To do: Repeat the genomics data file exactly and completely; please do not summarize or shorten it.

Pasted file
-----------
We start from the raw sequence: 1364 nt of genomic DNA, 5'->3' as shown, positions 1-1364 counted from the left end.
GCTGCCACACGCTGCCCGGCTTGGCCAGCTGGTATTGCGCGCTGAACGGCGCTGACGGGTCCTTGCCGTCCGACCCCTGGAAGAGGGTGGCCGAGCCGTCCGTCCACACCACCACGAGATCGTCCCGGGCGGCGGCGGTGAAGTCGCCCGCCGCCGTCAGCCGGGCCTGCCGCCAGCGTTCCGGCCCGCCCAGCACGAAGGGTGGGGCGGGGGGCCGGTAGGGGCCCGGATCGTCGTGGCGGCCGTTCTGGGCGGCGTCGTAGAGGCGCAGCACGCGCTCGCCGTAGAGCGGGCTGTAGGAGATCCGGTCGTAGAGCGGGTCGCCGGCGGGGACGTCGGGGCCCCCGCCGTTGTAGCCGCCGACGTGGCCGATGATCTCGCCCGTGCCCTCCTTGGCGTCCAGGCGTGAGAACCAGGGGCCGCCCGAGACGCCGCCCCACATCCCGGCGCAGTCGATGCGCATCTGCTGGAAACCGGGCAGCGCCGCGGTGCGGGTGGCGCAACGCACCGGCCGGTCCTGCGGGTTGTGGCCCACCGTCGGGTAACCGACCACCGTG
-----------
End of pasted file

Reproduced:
We start from the raw sequence: 1364 nt of genomic DNA, 5'->3' as shown, positions 1-1364 counted from the left end.
GCTGCCACACGCTGCCCGGCTTGGCCAGCTGGTATTGCGCGCTGAACGGCGCTGACGGGTCCTTGCCGTCCGACCCCTGGAAGAGGGTGGCCGAGCCGTCCGTCCACACCACCACGAGATCGTCCCGGGCGGCGGCGGTGAAGTCGCCCGCCGCCGTCAGCCGGGCCTGCCGCCAGCGTTCCGGCCCGCCCAGCACGAAGGGTGGGGCGGGGGGCCGGTAGGGGCCCGGATCGTCGTGGCGGCCGTTCTGGGCGGCGTCGTAGAGGCGCAGCACGCGCTCGCCGTAGAGCGGGCTGTAGGAGATCCGGTCGTAGAGCGGGTCGCCGGCGGGGACGTCGGGGCCCCCGCCGTTGTAGCCGCCGACGTGGCCGATGATCTCGCCCGTGCCCTCCTTGGCGTCCAGGCGTGAGAACCAGGGGCCGCCCGAGACGCCGCCCCACATCCCGGCGCAGTCGATGCGCATCTGCTGGAAACCGGGCAGCGCCGCGGTGCGGGTGGCGCAACGCACCGGCCGGTCCTGCGGGTTGTGGCCCACCGTCGGGTAACCGACCACCGTG